By Debra W. Gould, MS
Balancing work and personal demands is more challenging today than ever. Organizations are constantly focusing on how to improve production, profits and performance, while at the same time working to maintain a high level of morale. With no definitive parameters for measuring balance, perhaps the real goal should be personal and professional separation-as we explain in this blog.
Why separation is so important:
As technology has revolutionized the business landscape, many professionals no longer just leave their work at the office. This causes many people to feel they spend all their time working or on call, regardless of location. At the same time, many parents are prioritizing attendance at their kids' events and family dinners using the same technology within the time frames of "normal business hours." As a result, many people are doing two things at once-and doing neither very well. How many times have you been at a restaurant with your family and all attention is devoted to your smartphone? When your personal and professional lives overlap in this manner, both of them suffer.
At the office: Jobs frequently require people to work late, to put in extra hours and spend days on the road away from the family. This is because the job needs to get done, and a true professional understands they may have to miss a child's event or be away from home at inopportune times. To be great in business a person must make sacrifices.
At home: Most professionals today work to provide for their family, and feel their family or personal life is the most important thing to them. Moms want to be moms, dads want to be dads, and people want to be who they are other than what their business card states.
So how do you do both?
Be present at work: When a person is at work they need to be at work, no matter their family dynamics or problems-they must learn to leave them at home. The one thing that can make any family problem even more difficult is for that person to lose their job because their personal issues are affecting their performance.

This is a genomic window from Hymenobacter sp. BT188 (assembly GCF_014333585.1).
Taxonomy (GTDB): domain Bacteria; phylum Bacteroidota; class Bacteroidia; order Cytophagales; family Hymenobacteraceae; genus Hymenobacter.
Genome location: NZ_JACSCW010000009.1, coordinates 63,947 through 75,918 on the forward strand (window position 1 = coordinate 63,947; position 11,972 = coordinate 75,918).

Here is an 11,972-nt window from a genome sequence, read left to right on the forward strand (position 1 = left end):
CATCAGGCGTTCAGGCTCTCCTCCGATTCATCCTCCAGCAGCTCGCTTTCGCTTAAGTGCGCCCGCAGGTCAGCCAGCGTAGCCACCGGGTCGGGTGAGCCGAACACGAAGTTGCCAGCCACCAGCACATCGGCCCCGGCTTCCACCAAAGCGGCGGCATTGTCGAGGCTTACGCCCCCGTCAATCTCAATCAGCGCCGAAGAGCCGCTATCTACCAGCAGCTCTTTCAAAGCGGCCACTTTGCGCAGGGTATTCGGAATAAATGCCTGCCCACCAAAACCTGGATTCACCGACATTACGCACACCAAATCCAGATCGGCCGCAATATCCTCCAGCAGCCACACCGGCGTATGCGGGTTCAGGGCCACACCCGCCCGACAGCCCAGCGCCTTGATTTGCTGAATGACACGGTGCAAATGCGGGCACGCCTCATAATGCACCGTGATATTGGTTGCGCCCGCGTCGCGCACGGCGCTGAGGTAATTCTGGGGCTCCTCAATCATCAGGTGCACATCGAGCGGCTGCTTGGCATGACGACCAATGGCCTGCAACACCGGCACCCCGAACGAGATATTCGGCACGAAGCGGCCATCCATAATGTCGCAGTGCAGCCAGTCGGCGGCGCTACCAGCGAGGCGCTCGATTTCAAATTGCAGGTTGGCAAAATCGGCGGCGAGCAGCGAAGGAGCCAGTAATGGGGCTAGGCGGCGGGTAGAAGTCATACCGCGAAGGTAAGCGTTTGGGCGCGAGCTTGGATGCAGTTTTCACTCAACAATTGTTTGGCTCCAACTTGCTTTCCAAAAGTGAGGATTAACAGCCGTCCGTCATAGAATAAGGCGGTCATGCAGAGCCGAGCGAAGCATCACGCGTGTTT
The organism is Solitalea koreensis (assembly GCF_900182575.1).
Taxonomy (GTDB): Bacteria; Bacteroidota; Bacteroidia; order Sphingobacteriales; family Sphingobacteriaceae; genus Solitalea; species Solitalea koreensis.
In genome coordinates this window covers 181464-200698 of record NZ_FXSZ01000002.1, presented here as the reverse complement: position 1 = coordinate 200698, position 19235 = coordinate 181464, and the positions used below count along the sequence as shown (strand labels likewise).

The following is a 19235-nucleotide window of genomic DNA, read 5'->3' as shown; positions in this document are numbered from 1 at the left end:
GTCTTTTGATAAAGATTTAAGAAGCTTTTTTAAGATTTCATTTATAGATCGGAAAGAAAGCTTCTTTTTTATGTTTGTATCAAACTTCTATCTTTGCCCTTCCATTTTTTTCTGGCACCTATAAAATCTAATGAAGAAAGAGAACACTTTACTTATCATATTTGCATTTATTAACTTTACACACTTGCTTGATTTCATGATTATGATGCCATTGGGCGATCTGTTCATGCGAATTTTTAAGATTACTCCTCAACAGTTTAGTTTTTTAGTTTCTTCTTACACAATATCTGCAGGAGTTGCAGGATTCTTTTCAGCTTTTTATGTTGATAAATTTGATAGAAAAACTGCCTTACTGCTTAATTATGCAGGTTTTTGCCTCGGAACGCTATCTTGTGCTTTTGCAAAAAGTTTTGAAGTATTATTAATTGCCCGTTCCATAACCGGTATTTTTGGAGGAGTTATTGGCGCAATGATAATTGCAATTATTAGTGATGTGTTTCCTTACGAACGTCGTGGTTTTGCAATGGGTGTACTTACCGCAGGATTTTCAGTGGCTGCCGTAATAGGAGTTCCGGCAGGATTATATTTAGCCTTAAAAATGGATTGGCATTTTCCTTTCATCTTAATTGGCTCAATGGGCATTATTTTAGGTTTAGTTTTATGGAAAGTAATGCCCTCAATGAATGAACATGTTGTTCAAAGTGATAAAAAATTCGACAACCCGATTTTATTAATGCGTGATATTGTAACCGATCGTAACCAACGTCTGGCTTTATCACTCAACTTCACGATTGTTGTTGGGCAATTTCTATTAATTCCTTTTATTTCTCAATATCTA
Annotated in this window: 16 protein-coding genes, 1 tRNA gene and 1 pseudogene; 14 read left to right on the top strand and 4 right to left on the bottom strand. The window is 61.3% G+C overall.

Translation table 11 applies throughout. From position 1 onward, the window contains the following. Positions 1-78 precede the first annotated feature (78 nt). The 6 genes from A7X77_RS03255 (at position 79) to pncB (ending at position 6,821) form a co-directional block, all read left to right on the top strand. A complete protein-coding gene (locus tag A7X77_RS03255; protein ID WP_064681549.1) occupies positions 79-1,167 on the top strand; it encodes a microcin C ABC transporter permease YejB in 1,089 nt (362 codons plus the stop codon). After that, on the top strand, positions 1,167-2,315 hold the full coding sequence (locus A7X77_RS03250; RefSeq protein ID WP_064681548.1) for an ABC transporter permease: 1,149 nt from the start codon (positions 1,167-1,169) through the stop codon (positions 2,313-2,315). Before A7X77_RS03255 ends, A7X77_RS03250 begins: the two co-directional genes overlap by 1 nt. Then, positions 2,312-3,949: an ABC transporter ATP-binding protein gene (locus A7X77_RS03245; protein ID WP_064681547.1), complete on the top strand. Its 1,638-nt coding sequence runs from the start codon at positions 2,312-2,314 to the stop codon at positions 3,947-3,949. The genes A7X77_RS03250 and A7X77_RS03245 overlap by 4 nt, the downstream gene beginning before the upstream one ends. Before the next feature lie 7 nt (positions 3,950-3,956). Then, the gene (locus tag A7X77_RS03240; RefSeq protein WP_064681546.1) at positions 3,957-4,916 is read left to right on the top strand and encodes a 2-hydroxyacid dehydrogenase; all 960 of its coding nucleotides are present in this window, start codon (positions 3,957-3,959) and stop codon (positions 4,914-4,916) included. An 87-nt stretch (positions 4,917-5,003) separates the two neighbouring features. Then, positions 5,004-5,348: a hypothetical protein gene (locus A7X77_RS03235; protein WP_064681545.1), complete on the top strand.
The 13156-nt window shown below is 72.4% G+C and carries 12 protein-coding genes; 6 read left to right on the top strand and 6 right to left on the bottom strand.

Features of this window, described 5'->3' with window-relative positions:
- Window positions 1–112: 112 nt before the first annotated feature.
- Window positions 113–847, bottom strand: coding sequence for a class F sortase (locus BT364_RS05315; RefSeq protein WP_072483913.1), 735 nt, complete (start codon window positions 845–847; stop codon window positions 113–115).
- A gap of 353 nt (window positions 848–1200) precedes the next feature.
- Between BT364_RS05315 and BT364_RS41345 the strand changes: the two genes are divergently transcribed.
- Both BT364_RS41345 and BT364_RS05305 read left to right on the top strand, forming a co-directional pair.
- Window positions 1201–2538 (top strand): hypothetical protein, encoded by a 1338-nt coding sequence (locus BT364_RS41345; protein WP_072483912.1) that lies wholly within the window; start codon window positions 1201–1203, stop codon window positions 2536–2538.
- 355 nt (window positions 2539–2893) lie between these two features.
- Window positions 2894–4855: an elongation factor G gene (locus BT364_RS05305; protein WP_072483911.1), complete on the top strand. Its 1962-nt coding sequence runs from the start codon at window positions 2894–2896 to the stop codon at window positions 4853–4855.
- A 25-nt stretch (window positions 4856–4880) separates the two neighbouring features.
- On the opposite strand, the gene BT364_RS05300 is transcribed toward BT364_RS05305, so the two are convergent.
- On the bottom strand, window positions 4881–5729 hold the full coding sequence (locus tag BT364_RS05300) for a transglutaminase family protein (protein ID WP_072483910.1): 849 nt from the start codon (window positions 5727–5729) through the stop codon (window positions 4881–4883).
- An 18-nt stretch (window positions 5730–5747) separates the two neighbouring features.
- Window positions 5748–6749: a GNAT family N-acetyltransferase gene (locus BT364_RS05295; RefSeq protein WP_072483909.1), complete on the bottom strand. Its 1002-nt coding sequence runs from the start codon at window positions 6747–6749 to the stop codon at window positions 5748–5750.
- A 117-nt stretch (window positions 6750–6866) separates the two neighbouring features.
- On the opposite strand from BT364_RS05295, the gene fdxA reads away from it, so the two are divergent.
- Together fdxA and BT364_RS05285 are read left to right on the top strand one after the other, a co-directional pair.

Be present at home: When a person is home with their family they need to be present there. They should leave their phone and suit jacket at the door. Just like the company that pays that employee deserves the employee's very best, their families deserve their very best too.
Debra W. Gould, MS is the president of Debra Gould & Associates, Inc. based in New Orleans and provides management consulting and training services to commercial and government clients. Debra is one of the founders of The Ebony Speakers and co-author of the book, Real Women, Real Issues - Positive Collaborations For Business Success.
Debra can be reached at: (504) 244-6576
email: email@example.com and
by Nancy J. Lewis, MS, SHRM-CP, PHR, RCC
Today more than ever before we have to determine life as an exclamation point and not a period and making the most of everyday. This begins with understanding the triple "P" effect.
The first "P" begins with having a Passion for life and for things that bring you joy. Passion causes you to wake up in the morning excited about the day ahead as you have an expectancy about what God will do in your life.
Passion is the fuel that leads to the second "P" which is your Purpose. Purpose is the thing you do that you are willing to do for free. Do not misunderstand that I stated you are willing to do it for free; but, you must use wisdom about when and how often you do it for free. Purpose allows you to go forward regardless of what you might face. Purpose creates the pathway for you to walk in your destiny. Purpose is getting up excited everyday because you are fulfilling your calling in life.
The last "P" is about Positioning. When your passion and purpose connect; it provides the gateway for you to position yourself for success because you have all the necessary elements to propel you to greatness.
By Nancy J. Lewis, MS, PHR, RCC
Living an intentional life is about being purposeful, deliberate and focused with what you desire to achieve. It means you stop making excuses and start taking steps to achieve the things that matter most to you. It requires you deciding that failure is not final but merely a detour of learning on your journey to success.
This year my personal commitment is to live an intentional life. I have been doing daily intentional quotes on Facebook, Linkedin, and Twitter to keep me on track and to help others. Living intentional has caused me to be swift to hear and slow to speak and making sure the words I say are positive and creating the world I desire.
Living an intentional life requires saying no to the things that are not moving you closer to your spiritual, personal and professional goals. It is okay to say no and not feel guilty when you really are determined to live intentionally.
A few keys for living an intentional life:
I challenge you to make 2015 a year of living an intentional life.
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